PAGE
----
Solving a trades shortage - Add more women
Is your small community struggling to find qualified tradespeople? Are you looking for someone to do some work for you or are you a business owner, hunting for certified employees?
Recently Canada’s federal government announced a call for proposals from organizations that train and support folks from underrepresented groups (including women) in the trades and non-traditional professions. According to the latest research, just 5% of registered trades people (which does include hairstyling and esthetics) are women.
Michele Vindum approached me about a call she put out for female roofers and how that grew into a movement and the creation of a group of women roofers called Summit Sisters. This got me thinking about other non-traditional professions that women work in across Canada.
This conversation includes a researcher, based out of Newfoundland and Labrador, a female fish harvester, also based in Newfoundland and Labrador, a woman exterminator that decided to go into business for herself and Michele, an ecological farmer in Eastern Ontario.
They all talk about the experience of women in nontraditional roles and some of the reasons why women hesitate to go into the industries, also how women still struggle to be treated as equals both by their peers and by their employers, leading many women to go into business for themselves.
The researcher is Heather Elliott.Sheis a former heritage worker and current graduate student who resides in St. John's, Newfoundland and Labrador. Originally from Ontario, Heather grew up fascinated with ships and shipwrecks, always eager to learn about why people went to sea for a living. She started the blog Original Shipster in 2011 to share her love of Canadian maritime history. Currently, she is completing her Master's degree in sociocultural anthropology on gender and the maritime sector, investigating how someone's gender presentation impacts their life at work. She found a variety of ways that gender shapes not only physical, but the audio spaces that surround individuals, and that these experiences are quite different between men and women.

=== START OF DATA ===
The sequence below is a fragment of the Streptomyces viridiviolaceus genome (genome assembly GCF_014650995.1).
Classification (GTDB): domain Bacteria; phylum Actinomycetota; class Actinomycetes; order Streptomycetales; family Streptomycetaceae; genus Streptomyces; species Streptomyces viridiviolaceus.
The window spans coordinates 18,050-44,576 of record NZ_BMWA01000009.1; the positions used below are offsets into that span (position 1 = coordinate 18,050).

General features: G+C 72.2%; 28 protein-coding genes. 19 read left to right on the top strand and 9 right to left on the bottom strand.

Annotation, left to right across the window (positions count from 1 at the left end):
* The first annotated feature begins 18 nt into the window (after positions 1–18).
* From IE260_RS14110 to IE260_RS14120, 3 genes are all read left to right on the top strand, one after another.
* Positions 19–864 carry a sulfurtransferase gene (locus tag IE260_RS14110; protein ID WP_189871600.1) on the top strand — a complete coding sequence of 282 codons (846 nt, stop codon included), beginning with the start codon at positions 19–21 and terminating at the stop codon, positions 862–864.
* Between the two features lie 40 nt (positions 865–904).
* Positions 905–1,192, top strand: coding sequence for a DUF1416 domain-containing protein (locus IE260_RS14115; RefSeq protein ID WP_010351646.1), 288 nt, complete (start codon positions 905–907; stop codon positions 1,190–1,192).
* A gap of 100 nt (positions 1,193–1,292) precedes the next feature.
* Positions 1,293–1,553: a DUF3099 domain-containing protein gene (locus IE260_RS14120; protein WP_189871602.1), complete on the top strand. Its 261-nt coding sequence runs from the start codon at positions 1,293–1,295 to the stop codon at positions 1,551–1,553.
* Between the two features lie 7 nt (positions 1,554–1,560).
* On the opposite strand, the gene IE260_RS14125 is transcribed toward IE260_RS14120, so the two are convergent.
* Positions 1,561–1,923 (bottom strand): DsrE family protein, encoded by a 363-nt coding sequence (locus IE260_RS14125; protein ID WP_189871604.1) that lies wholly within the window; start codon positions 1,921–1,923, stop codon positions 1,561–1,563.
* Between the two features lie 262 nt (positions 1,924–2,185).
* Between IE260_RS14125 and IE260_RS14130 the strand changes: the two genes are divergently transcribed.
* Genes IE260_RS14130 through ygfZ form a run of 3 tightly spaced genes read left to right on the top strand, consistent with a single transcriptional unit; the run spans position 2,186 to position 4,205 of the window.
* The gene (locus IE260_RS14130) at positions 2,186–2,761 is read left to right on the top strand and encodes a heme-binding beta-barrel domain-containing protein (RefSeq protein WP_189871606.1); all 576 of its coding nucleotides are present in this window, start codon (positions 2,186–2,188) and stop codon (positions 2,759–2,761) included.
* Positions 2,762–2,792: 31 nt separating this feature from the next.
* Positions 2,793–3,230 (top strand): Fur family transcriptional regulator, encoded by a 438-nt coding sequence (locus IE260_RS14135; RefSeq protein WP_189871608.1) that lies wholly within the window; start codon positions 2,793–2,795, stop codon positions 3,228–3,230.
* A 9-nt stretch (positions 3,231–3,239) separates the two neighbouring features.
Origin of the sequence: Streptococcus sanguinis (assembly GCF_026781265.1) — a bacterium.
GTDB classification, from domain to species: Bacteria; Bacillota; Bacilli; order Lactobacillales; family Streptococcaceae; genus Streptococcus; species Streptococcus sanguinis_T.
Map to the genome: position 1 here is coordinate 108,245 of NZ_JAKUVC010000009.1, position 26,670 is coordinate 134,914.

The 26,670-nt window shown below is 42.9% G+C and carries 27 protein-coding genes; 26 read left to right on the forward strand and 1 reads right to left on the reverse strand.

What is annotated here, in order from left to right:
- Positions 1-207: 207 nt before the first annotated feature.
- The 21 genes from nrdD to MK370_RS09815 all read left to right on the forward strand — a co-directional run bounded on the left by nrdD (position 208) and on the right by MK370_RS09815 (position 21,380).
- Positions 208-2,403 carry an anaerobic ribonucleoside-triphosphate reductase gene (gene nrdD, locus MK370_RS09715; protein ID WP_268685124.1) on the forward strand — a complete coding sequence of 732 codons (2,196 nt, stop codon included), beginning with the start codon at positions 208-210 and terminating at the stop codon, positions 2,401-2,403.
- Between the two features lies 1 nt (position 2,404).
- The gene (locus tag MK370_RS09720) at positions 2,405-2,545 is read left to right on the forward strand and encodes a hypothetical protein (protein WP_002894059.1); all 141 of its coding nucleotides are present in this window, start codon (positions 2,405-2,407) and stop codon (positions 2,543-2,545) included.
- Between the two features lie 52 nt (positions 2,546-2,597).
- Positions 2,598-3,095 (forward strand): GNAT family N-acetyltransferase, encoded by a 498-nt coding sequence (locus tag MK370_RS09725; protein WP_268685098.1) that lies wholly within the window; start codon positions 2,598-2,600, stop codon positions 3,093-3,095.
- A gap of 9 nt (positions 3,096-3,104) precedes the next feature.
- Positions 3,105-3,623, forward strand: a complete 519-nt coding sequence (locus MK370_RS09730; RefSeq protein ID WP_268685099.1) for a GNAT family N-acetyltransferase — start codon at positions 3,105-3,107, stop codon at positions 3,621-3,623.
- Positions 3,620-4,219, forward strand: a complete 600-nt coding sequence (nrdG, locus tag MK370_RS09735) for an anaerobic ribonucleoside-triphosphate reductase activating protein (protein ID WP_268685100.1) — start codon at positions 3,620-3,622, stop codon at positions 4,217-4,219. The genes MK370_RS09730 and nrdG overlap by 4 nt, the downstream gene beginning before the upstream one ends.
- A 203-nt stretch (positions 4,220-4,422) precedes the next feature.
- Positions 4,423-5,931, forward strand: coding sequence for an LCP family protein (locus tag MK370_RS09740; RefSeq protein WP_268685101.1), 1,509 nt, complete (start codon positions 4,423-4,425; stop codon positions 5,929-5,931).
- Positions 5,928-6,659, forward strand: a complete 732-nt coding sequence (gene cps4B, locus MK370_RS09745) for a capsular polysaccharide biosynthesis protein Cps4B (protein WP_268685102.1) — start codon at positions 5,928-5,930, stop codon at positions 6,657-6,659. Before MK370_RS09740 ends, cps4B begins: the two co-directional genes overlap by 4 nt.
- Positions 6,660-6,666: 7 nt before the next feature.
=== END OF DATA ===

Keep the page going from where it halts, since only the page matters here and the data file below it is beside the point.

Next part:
Jasmine Paulis a fish harvester on Placentia Bay Newfoundland and based out of Come by Chance. She refers to MUN, which is the Memorial University of Newfoundland, a place where she studied her Bachelor of Arts and occasionally teaches.
Suzy Rayneris the owner/operator of Valkyrie Pest Solutions in Gimli, Manitoba. She began her career in pest management 8 years ago after experiencing bed bugs and cockroaches in her own residence. Pest control quickly became a passionate career. Suzy found that she seemed to give her customers something that set her apart; was it her lived experience with pests or was there something different in her approach as a woman?
Michele Vindum is the owner of Plainfield Heritage Farm in Eastern Ontario. She talked about the Summit Sisters and Samanntha De Coteau.Michele is an ecological farmer, former Social Worker who specialized in violence against women. Michele sought to use her need for a new roof as a venue to promote women in the non-traditional trades. 13 women came from across canada to do her roof.
Since this interview, I came across something called KickAss Careers which encourages Canadian women to learn about and engage in a long list of trades.